Connect with us

Insulating hardware, esp.washers

Discussion in 'Electronic Design' started by [email protected], Dec 21, 2013.

Scroll to continue with content
  1. Guest

    Handy--I passed on some, thinking they wouldn't be stiff enough.


  2. Guest

    I was mostly wondering what people do between the bolt and the
    semiconductor--sorry I didn't make that very clear. I saw the
    various offerings at DigiKey, but some of them looked cheesy.
    I didn't prep them. Trapping grit would be my main concern, but even
    that shouldn't make much difference as long as the grit's non-conductive.

    That depends. If the screw's not touching the TO-220, it doesn't matter.
    I've seen old nylon, yes, yellow-brown, and brittle.
    It won't run continuously, and in normal operation it shouldn't
    even get hot. But, abused, it will, and the customer's hammering
    the heck out of it.

    So, I'm trying to protect the semis under fault conditions.

    It already has instantaneous current limiting with a limit inversely
    proportional to switch temperature. That and the heat sinks were really
    just meant so the unit would survive long enough to take out its input fuse.

    I might make that thermal overload cutoff a lot more aggressive. Or
    possibly not--blowing sacks of fuses might get old, and enforce a
    certain amount of discipline.
    Per John, Teflon cold-flows. Nylon would probably work here. As it is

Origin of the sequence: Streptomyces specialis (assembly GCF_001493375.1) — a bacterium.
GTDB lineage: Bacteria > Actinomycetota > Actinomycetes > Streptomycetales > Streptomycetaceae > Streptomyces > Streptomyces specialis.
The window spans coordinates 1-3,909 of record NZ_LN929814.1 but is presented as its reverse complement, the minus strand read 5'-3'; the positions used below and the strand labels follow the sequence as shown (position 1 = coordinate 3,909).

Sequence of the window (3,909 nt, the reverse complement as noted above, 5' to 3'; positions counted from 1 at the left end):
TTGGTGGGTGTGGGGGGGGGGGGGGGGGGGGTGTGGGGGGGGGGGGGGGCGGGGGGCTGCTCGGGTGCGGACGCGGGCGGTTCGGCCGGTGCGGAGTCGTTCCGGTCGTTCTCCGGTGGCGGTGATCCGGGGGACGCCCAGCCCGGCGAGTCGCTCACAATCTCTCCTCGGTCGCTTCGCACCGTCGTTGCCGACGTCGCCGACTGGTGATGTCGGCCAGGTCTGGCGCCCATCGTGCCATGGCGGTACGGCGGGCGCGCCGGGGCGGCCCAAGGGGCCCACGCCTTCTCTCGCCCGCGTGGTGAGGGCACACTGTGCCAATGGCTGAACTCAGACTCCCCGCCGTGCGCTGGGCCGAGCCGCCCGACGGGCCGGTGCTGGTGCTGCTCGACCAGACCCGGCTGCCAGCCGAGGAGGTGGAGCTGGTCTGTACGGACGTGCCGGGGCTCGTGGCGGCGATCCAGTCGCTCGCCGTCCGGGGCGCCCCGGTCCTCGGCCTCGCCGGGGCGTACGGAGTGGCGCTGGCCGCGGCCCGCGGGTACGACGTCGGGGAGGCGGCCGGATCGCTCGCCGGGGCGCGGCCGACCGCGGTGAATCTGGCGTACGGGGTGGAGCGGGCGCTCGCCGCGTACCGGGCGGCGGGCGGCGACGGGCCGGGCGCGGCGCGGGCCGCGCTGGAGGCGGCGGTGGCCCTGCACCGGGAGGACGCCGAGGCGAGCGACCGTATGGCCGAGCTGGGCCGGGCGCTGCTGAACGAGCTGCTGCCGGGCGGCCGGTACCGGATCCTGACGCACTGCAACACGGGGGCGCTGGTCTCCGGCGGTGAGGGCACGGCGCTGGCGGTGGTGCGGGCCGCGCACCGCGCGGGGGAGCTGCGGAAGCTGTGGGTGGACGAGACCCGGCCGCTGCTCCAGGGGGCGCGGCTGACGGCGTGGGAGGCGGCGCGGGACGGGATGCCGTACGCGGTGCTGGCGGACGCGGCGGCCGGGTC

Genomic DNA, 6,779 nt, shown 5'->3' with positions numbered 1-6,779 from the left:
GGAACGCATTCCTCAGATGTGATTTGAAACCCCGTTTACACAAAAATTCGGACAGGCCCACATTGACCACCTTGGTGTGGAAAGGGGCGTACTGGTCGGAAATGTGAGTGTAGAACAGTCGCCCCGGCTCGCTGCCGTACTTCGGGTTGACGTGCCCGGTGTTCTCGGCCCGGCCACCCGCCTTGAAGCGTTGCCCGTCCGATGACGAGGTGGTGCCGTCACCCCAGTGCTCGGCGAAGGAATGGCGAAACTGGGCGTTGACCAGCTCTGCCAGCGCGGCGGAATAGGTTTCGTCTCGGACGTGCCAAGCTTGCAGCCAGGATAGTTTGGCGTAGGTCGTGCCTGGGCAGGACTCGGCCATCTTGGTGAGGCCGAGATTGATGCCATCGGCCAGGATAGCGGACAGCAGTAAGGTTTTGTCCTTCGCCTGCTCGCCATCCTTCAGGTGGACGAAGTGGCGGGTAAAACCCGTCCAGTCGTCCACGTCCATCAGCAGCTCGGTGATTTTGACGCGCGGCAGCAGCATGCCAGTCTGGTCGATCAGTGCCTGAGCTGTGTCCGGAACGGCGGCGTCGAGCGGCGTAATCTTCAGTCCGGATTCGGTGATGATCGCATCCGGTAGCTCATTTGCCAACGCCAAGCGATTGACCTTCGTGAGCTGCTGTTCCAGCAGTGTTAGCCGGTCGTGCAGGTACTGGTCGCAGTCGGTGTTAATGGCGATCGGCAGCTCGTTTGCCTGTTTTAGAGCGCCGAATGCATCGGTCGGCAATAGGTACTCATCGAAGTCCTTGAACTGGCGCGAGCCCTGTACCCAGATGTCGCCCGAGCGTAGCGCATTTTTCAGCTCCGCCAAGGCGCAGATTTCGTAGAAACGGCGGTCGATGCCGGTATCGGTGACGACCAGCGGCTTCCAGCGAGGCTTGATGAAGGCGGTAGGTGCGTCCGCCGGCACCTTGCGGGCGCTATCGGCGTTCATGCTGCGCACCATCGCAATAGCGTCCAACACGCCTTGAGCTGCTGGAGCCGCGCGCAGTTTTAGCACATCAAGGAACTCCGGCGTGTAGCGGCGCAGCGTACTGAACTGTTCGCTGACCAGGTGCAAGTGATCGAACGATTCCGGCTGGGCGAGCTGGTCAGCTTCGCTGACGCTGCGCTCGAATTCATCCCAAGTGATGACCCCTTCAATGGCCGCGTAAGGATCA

I'm using Kapton, 'cause that was handy locally, intruding into the hole
    to keep the bolt clear of the TO-220 tab.
    Removing burrs is essential--burrs are NOT allowed. Having done that,
    the Al2O3 works great--no problems at all.


    James Arthur
  3. One check always worth doing when you have assembled everything is an
    insulation integrity check to ensure what should be insulated remains

    Paul E. Bennett IEng MIET.....<email://>
    Forth based HIDECS Consultancy.............<>
    Mob: +44 (0)7811-639972
    Tel: +44 (0)1235-510979
    Going Forth Safely ..... EBA.
  4. Den lørdag den 28. december 2013 05.02.28 UTC+1 skrev John Larkin:
    and can be stacked in "parallel" or "serial"

  5. josephkk

    josephkk Guest

    A new material for my list, cool. I was going to recommend diallyl
    phthalate for the job, i have used it enough at temperatures as high as
    125C for years in a test lab. No problems.

Ask a Question
Want to reply to this thread or ask your own question?
You'll need to choose a username for the site, which only take a couple of moments (here). After that, you can post your question and our members will help you out.
Electronics Point Logo
Continue to site
Quote of the day